scorecardI made an extra $26,000 pet-sitting on Rover last year. It feels like a staycation and gives me security in case I get laid off again.
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I made an extra $26,000 pet-sitting on Rover last year. It feels like a staycation and gives me security in case I get laid off again.

Claire Turrell   

I made an extra $26,000 pet-sitting on Rover last year. It feels like a staycation and gives me security in case I get laid off again.
Careers5 min read
  • Kevin Liu is a 28-year-old project design lead from Texas with a pet-sitting side hustle.
  • Liu lives in people's homes and his clients arrange their vacations around his availability.

This as-told-to essay is based on a conversation with Kevin Liu, a 28-year-old pet-sitter in Texas. It has been edited for length and clarity.

When the pandemic hit, I was laid off from my tech job. This was the third time that had happened, and it was outside of my control.

After that, I started to think about how I could diversify my income stream to be more financially secure.

I wanted to make sure that if I ever got laid off again, I'd still be able to cover my basic living costs such as rent and food. And, if it didn't happen again, I'd have some savings.

When I was in college, people were always talking about side hustles

It was during that time that I saw a YouTube video about pet sitting. While I was busy with my studies, I kept it in the back of my mind, because I loved the fact you could be paid for something that was fun.

In June 2020, I joined the pet-sitting app Rover

While some pet-sitting apps are unpaid, with Rover, I would be connected to paid pet-sitting jobs in return for a 20% booking fee, which includes insurance. I wasn't looking at making a career change — I was just hoping to supplement my income, so I decided I'd only work within a 6-mile radius of my home in Austin, Texas.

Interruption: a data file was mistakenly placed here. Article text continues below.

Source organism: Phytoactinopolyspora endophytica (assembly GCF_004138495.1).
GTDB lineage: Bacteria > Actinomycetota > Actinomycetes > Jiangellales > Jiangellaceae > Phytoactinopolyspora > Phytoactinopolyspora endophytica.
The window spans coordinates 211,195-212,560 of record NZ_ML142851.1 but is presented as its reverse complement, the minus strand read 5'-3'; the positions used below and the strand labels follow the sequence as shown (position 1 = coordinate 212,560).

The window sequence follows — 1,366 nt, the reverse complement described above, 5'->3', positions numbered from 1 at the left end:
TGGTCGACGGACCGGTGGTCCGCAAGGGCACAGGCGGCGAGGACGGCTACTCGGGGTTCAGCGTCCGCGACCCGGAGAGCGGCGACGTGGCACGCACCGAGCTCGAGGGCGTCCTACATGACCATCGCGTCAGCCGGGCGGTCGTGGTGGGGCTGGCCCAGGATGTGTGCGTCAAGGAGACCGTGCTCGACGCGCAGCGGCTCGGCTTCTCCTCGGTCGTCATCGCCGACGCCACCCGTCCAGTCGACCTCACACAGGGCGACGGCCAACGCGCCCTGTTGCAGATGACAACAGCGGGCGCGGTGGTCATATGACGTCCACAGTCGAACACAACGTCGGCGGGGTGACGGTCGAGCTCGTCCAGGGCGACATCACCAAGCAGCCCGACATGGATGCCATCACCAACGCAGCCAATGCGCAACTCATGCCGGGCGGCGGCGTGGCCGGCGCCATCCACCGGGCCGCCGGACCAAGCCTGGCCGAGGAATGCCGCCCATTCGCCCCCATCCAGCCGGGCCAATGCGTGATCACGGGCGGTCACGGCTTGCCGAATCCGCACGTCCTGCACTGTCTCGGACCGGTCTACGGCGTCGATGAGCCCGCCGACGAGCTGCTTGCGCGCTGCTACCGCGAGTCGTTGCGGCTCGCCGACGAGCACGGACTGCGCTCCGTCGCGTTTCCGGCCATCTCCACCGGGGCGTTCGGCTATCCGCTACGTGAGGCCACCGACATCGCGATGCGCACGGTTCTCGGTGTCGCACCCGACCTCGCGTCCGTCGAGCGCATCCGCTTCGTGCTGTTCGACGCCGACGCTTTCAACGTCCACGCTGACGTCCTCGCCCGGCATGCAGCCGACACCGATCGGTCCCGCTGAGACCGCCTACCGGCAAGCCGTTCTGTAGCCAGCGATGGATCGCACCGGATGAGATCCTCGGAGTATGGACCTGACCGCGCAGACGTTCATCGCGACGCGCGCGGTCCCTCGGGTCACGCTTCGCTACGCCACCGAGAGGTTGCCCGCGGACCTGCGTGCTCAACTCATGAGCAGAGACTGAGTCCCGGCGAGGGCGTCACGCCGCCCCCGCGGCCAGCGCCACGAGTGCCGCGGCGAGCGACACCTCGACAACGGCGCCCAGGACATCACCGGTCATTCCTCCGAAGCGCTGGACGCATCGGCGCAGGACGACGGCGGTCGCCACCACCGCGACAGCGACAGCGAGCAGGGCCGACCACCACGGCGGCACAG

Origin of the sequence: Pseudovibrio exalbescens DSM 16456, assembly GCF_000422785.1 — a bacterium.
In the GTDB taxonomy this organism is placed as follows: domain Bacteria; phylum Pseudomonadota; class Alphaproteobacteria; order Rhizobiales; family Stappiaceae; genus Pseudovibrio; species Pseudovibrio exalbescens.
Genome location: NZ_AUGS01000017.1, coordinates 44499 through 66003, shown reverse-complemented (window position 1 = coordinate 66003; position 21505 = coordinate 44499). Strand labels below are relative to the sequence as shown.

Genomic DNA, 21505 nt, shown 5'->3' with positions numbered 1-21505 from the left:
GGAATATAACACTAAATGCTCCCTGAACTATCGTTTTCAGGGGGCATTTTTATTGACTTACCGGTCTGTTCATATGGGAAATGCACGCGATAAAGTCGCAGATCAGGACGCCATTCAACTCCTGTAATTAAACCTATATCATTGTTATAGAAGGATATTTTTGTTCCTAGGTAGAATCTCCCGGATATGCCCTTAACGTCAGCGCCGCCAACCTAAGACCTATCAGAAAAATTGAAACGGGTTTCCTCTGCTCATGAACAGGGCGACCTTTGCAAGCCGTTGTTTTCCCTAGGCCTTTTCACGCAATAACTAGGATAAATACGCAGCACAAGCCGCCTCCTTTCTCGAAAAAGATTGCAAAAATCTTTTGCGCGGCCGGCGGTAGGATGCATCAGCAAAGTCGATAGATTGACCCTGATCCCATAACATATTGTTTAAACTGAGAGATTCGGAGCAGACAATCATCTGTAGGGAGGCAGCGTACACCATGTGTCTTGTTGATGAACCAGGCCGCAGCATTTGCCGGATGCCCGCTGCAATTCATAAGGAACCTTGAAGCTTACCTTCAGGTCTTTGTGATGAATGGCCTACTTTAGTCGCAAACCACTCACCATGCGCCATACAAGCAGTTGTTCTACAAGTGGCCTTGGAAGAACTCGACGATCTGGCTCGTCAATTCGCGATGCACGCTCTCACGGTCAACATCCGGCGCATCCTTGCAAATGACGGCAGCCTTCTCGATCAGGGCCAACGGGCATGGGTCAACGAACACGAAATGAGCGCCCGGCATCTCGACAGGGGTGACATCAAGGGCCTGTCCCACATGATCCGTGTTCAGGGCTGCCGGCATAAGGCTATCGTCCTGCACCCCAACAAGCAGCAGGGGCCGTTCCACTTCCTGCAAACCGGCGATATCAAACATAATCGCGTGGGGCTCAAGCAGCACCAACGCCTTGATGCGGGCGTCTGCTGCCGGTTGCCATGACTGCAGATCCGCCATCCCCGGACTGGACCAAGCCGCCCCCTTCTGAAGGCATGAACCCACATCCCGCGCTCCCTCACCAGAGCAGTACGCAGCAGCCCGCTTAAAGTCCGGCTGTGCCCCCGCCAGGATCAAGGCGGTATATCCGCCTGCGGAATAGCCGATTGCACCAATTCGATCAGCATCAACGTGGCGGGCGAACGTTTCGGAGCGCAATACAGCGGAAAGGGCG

I received my first booking within a month, which was for a lively puppy in a one-bedroom apartment. While I didn't have any experience looking after pets, I would be staying in the apartment for the duration of the pet sit, and the owner liked that I worked from home and wouldn't be running around town all day.

I soon realized that if I was going to make any money, I needed to rethink my strategy

While it was fun to look after the puppy, my prices weren't high enough. I hadn't packed any meals, so I needed to go to the grocery store to buy lunch. It became clear very quickly that my chosen full day rate of $26 that I'd charged to pet sit that day — $15 after fees and taxes — wouldn't stretch very far.

I slowly started to raise my prices as I got more experienced. I also was quick to respond to messages, whether I could take the bookings or not. Having a good response rate, and response time, ranked me higher in the Rover search results.

I got booked by families going on vacation and young couples on weekend getaways

I enjoyed meeting the people and the pets, and I also got to stay in some beautiful homes. I stayed in five-bedroom homes with infinity pools, slept in cliff-top houses with amazing views, and even booked one three-story mansion with an elevator.

By August 2020, I was working full-time in the tech industry again

Because I worked from home, though, I could still house-sit.

Until then, I'd also offered dog walking services and did drop-in spot checks on pets, but I no longer had time for that. So I started choosing house-sits where I could look after multiple pets at one time so that I could make more money.

Most of my clients had dogs, but I was also booked to look after a snake and five geckos. This was possibly my easiest pet sit — the snake only ate once a week, and the geckos just needed to be misted daily with a fine spray of water.